What you give, I take

SynCell News • June 30, 2020

The bacterial and human world have an intriguing and extremely complex relationship that goes back to our most primitive origin. Most aspects of our behavior, biology and interactions are related, in one way or another, to our bacterial companions. Therefore, it seems unavoidable to think of both species trying to get profit out of the other. At the end, except for some cases, we both live in symbiosis.

Our behavior, biology and interactions are related to our bacterial companions

When scientists realized that bacteria were able to produce nanomaterials as a by-product of their own survival, we found that this behavior might be a useful material for us. Soon enough, the scientific community discovered that, after purification and isolation, these bacterial-produced nanomaterials could be used for a purpose. Biosensors, electronics, catalysts, antibacterial agents or anticancer materials were quickly reported as based on bacteria-mediated nanomaterials [Iravani 2014], [Gahlawat and Choudhury 2019]. The list goes on and on.

Consequently, researchers started to isolate and use bacteria as biofactories. Since these unicellular organisms are relative easy to handle, cultivate and manipulate, this was not an impossible task [Lee 1996]. With the help of special conditions or bioreactors, most early studies were focused on the production of gold nanoparticles (AuNPs) by Bacillus subtilis or Pseudomonas aeruginosa, among others. Researchers found that bacterial cells can be incubated with a gold chloride (AuCl3) solution, resulting in the formation of AuNPs of around 5–200 nm in diameter [Lee 1996] [Beveridge and Murray 1980] [Karthikeyan and Beveridge 2002] [Kashefi, Tor, Nevin and Lovley 2001] [Lengke and Southam 2006] [Konishi et al. 2007].

 Using bacterial cells silver ions, which are highly toxic, can be reduced and converted into silver nanoparticles with no harm.

Later, it was discovered that different bacteria show different degrees of resistance to metallic ions present in their environment. Starting from this premise, many other metallic nanostructures have been produced using bacterial cells. Interestingly, silver ions (Ag+), which are known to be highly toxic to most microbial cells, can also be reduced and converted into silver nanoparticles (AgNPs) with no harm to the hosts [Slawson, Van Dyke, Lee, and Trevors 1992] [M. Singh, S. Singh, Prasad, and Gambhir 2008].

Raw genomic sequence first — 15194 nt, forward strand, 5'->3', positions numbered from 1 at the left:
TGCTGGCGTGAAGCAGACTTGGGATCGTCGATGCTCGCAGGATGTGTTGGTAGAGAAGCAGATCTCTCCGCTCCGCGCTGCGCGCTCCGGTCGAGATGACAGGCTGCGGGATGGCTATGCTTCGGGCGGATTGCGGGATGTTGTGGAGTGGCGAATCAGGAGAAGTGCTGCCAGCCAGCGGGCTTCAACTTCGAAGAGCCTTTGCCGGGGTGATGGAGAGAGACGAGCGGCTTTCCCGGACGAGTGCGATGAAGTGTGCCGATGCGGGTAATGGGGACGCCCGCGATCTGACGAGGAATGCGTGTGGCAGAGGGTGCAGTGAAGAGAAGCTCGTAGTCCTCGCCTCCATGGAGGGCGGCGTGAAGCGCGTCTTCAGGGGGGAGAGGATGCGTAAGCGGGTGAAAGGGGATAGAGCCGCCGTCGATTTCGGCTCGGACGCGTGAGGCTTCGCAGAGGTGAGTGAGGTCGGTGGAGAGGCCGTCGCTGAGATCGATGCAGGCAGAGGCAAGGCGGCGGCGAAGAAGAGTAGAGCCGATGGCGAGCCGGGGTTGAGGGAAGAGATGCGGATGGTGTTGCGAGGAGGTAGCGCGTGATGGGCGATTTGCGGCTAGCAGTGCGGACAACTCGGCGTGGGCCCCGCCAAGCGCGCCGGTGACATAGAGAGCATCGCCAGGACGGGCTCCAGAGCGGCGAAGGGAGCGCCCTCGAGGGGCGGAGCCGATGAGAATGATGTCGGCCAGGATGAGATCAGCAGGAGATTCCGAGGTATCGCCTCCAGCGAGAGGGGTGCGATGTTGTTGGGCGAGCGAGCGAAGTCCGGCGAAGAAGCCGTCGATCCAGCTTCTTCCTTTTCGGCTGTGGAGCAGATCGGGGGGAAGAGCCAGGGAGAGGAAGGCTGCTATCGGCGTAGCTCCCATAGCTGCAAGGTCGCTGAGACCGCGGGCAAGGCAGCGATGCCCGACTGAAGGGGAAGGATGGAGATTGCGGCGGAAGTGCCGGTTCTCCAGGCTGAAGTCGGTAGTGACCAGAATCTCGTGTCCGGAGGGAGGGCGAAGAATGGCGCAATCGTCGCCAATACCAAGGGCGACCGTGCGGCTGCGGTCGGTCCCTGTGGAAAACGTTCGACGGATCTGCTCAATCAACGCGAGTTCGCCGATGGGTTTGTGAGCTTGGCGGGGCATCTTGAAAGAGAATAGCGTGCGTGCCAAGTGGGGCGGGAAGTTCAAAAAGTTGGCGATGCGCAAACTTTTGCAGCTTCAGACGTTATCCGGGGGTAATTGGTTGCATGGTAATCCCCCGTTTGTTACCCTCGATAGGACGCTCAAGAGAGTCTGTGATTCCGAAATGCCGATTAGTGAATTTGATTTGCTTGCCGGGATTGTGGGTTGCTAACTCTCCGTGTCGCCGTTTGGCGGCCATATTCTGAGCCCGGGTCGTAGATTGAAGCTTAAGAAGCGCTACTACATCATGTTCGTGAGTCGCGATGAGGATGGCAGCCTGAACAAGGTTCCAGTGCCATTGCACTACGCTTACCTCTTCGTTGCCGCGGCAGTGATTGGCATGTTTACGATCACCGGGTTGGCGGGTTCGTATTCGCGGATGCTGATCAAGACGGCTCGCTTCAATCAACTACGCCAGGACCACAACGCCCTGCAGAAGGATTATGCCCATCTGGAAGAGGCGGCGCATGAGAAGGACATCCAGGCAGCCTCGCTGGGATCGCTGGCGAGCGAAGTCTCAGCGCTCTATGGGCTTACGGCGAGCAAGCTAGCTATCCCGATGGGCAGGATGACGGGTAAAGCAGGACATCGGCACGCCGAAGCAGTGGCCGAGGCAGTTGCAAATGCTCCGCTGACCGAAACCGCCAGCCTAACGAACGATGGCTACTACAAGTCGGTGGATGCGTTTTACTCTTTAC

Besides, many other metallic nanomaterials were synthesized using bacteria and photosynthetic cyanobacteria, including cobalt (Co) [Srivastava and Constanti 2012], copper (Cu) [Singh, Patil, Anand, Milani, and Gade 2010] or mercury (Hg) [Park, Lee, Heo, and Seo 2010]. On the other hand, magnetic nanostructures, such as iron nanoparticles (FeNPs), have also been produced as suitable agents for biomedical applications [Revati and Pandey 2011].

Such is the beauty of nature, that bacteria are able to produce not only monometallic formulations, but also bimetallic nanoparticles [Tuo et al. 2017], quantum dots [Bao et al. 2010] or even magnetic nanostructures that can be used to target tumors [Lee, Purdon, Chu, and Westervelt 2004], and probably many other formulations that we are not even aware of.

At SynCell Biotechnology, we are devoted to understand and analyze the routes of microbial synthesis of nanoparticles, especially focused on chalcogen elements, with the aim to develop novel routes for the production of a new generation of antimicrobial and biomedical agents.